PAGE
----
Life is filled with turbulence, argues Sonnie Ekwowusi

Once upon a time (in 523 A.D. to be precise) there lived in Pavia, a city south of Milan, Italy, an Italian statesman, scholar and academic called Anicius Manlius Severinus Boethius. Boethius was born into a highly successful and wealthy family at the threshold of the collapse of the Roman Empire. As a boy Boethius was very brilliant. He studied Classics. He translated much of Plato and Aristotle’s work from Greek into Latin. He was very wealthy. He lived in a luxurious Villa, eat sumptuous meals. Besides, he married a woman of great charm and beauty called Rusticiana. Rusticiana had two sons for Boethius. Both were very handsome. Like their father, they were very successful in life. Given his attractive talents Boethius eventually ventured into Italian politics. Shortly after entering politics, he rose to political stardom. He occupied a number of elevated political posts under Theodoric, the then King of Ostrogoth, Italy.

But one day Boethius heard some hard knocks at his door. Upon opening his door some soldiers from King Ostrogoth stormed into his bedroom and had him arrested on a falsified charge of plotting to overthrow King Ostrogoth. Without being allowed to bid his lovely wife and children farewell Boethius was whisked away and dumped into a tiny cell without trial. Even though Boethius had been imprisoned most citizens of Pavia knew that he was innocent of the trumped-up charge. Abandoned to die in a suffocating cell, and deprived of his dignity, the affection of his beautiful wife Rusticiana, his lovely children and friends, Boethius soon sank into a deep melancholy. All his disheveled hair soon turned white. Boethius was downcast. He was emaciated. He was dejected. On contemplating how he fell from grace to grass and his separation from his lovely wife and children, Boethius fell into despair. It was at this time that an expected visitor visited Boethius in prison. In the words of Boethius, “while I was pondering thus in silence, and using my pen to set down so tearful a complaint, there appeared standing over my head a woman’s form, whose countenance was full of majesty, whose eyes shone as with fire and whose power of insight surpassed that of all men…”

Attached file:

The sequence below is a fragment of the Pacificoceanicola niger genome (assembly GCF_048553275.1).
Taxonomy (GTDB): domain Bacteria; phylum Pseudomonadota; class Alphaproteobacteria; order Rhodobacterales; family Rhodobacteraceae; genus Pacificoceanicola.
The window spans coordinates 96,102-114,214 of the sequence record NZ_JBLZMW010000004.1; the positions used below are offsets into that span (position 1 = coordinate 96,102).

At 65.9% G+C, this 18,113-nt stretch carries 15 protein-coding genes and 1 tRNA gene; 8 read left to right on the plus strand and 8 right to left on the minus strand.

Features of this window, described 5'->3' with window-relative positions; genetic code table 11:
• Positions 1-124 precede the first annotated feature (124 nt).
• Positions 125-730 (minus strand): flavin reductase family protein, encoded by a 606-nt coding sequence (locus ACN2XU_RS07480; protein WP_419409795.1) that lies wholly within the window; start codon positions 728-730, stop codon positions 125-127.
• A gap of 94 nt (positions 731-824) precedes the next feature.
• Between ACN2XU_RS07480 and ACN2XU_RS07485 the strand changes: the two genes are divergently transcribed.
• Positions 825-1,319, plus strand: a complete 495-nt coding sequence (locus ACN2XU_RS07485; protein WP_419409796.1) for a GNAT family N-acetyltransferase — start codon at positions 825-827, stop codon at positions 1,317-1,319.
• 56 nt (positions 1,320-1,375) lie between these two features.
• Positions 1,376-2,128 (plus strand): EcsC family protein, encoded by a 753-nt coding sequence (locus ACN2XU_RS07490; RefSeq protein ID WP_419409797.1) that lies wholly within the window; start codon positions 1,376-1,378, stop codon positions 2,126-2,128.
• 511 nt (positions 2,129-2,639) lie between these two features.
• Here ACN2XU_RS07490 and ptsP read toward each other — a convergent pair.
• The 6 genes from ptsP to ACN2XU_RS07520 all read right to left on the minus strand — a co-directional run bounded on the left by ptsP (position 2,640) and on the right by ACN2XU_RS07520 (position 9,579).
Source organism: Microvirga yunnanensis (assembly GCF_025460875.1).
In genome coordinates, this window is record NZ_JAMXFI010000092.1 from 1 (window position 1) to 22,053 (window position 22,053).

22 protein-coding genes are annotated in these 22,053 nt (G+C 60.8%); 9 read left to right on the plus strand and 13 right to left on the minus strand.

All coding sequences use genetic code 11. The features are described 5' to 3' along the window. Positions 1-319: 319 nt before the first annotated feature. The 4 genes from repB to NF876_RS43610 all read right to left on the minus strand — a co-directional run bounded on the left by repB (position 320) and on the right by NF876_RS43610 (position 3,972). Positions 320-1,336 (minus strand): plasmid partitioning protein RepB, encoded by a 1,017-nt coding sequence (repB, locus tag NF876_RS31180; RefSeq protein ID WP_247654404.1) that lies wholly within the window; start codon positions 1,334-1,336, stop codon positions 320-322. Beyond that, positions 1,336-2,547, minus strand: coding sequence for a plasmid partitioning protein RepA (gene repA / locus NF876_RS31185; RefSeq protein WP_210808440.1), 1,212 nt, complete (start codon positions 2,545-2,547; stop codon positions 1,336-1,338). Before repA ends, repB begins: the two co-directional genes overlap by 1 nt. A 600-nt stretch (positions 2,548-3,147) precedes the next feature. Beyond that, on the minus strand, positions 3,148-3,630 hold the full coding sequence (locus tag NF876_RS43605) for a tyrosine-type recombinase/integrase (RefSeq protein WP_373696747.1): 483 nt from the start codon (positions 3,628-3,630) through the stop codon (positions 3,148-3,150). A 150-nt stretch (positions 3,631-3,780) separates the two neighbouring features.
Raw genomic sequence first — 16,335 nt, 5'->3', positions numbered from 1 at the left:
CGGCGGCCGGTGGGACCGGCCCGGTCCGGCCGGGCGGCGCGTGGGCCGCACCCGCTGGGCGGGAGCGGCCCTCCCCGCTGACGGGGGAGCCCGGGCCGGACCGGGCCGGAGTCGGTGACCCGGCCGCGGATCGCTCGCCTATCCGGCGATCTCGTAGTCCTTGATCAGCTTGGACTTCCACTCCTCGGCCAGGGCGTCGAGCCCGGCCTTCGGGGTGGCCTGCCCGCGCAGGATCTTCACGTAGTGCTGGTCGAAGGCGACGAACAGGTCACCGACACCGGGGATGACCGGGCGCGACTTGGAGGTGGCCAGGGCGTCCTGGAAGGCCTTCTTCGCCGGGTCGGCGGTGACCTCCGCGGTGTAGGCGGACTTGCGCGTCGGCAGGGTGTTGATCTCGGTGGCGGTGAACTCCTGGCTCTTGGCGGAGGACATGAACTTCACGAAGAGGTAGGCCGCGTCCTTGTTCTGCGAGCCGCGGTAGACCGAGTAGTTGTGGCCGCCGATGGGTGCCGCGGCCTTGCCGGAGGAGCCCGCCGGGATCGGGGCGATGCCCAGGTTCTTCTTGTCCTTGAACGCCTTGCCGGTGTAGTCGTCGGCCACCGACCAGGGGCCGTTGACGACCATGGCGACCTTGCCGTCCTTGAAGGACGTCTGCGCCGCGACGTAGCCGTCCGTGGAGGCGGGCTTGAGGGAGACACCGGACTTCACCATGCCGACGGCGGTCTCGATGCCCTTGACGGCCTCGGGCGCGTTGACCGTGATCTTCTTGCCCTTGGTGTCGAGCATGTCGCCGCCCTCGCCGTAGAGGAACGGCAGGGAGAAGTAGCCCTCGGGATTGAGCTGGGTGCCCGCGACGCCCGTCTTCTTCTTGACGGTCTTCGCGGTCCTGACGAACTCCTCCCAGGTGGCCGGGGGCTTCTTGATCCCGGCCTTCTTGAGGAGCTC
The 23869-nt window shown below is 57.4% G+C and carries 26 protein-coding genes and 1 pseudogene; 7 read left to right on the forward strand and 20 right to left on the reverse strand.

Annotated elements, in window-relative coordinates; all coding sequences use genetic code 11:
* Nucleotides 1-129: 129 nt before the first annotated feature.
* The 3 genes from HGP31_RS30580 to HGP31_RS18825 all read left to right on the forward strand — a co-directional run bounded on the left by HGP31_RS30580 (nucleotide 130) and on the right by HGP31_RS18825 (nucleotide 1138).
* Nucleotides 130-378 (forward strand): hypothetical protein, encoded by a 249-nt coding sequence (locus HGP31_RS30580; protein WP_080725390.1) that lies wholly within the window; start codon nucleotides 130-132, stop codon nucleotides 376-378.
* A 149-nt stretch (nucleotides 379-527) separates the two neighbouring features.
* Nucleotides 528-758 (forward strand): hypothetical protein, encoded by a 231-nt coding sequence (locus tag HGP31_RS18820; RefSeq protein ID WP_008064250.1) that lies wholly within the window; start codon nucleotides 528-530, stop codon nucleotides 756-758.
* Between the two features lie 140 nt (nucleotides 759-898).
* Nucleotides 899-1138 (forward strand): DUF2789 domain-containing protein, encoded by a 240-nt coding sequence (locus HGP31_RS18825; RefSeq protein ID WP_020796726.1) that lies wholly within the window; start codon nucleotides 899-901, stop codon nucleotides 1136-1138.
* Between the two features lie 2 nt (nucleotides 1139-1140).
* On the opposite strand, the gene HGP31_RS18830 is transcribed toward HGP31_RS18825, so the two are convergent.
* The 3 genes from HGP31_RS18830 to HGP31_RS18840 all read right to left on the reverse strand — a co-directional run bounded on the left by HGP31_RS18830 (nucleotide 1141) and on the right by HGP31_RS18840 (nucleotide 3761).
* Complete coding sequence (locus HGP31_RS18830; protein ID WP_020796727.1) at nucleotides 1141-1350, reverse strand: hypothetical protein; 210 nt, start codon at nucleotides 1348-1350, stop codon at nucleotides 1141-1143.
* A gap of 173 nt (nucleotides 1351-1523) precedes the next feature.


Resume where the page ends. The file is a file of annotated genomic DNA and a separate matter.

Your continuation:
Boethius’ first shock was that the uninvited visitor still found her way into his cell even when the cell was locked with a padlock. The lady was very beautiful. She was dark in complexion, tall and splendidly built. Her voice was tender as much as it was consoling. No sooner had Boethius tried to open his mouth to engage the visitor in a conversation than the visitor merely introduced herself as Philosophy. Taking a closer look at the lady, Boethius discovered that she was carrying a pack of philosophical and classical books on one hand and a sceptre on the other hand. Lady Philosopher inquired from Boethius the cause of his anguish and melancholy. After Boethius had finished unburdening his heart, a long conversation between her and Boethius ensued. Lady Philosopher explained to Boethius that external violation of one’s freedom does not affect the exercise of one’s interior freedom which happens to be the utmost freedom. She told Boethius that it is unwise to put blind faith in the ephemeral gifts of fortune- material wealth, fame, power, prosperity, money, reputation and career- which many people mistakenly believe are the fundamental ingredients of happiness when it is obvious that one would surrender them some day at a stroke. She reminded Boethius about the inconstancy in human affairs. She reminded him about Fortune’s famous saying, ”Inconstancy is my very essence; it is the game I never cease to play as I turn my wheel in its ever changing circle… yes, rise up on my wheel if you like, but don’t count it an injury when by the same token you begin to fall, as the rules of the game will require…. Isn’t this what tragedy commemorates with its tears and tumult?”